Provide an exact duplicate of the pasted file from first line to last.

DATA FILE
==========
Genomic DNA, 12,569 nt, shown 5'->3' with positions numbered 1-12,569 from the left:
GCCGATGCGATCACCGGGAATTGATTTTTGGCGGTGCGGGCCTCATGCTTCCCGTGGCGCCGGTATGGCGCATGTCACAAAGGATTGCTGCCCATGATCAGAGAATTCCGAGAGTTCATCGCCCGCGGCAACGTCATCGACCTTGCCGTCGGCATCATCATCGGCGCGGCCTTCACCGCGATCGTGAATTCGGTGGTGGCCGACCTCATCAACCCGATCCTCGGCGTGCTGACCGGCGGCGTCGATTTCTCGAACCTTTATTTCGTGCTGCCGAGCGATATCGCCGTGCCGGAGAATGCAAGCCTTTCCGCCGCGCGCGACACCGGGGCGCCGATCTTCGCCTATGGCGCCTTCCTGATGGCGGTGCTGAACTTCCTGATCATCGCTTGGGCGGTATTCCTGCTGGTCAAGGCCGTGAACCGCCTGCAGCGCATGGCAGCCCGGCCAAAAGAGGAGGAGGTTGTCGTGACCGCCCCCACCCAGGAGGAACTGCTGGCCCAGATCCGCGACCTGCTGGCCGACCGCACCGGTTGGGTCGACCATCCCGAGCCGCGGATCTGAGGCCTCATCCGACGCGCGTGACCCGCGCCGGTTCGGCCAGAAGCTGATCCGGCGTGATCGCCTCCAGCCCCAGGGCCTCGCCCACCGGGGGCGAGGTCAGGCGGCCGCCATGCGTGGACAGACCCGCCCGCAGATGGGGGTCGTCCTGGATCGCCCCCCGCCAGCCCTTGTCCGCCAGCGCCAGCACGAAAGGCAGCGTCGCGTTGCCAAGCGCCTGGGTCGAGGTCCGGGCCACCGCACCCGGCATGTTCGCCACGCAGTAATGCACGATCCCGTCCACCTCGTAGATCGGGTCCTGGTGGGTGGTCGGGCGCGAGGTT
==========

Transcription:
Genomic DNA, 12,569 nt, shown 5'->3' with positions numbered 1-12,569 from the left:
GCCGATGCGATCACCGGGAATTGATTTTTGGCGGTGCGGGCCTCATGCTTCCCGTGGCGCCGGTATGGCGCATGTCACAAAGGATTGCTGCCCATGATCAGAGAATTCCGAGAGTTCATCGCCCGCGGCAACGTCATCGACCTTGCCGTCGGCATCATCATCGGCGCGGCCTTCACCGCGATCGTGAATTCGGTGGTGGCCGACCTCATCAACCCGATCCTCGGCGTGCTGACCGGCGGCGTCGATTTCTCGAACCTTTATTTCGTGCTGCCGAGCGATATCGCCGTGCCGGAGAATGCAAGCCTTTCCGCCGCGCGCGACACCGGGGCGCCGATCTTCGCCTATGGCGCCTTCCTGATGGCGGTGCTGAACTTCCTGATCATCGCTTGGGCGGTATTCCTGCTGGTCAAGGCCGTGAACCGCCTGCAGCGCATGGCAGCCCGGCCAAAAGAGGAGGAGGTTGTCGTGACCGCCCCCACCCAGGAGGAACTGCTGGCCCAGATCCGCGACCTGCTGGCCGACCGCACCGGTTGGGTCGACCATCCCGAGCCGCGGATCTGAGGCCTCATCCGACGCGCGTGACCCGCGCCGGTTCGGCCAGAAGCTGATCCGGCGTGATCGCCTCCAGCCCCAGGGCCTCGCCCACCGGGGGCGAGGTCAGGCGGCCGCCATGCGTGGACAGACCCGCCCGCAGATGGGGGTCGTCCTGGATCGCCCCCCGCCAGCCCTTGTCCGCCAGCGCCAGCACGAAAGGCAGCGTCGCGTTGCCAAGCGCCTGGGTCGAGGTCCGGGCCACCGCACCCGGCATGTTCGCCACGCAGTAATGCACGATCCCGTCCACCTCGTAGATCGGGTCCTGGTGGGTGGTCGGGCGCGAGGTT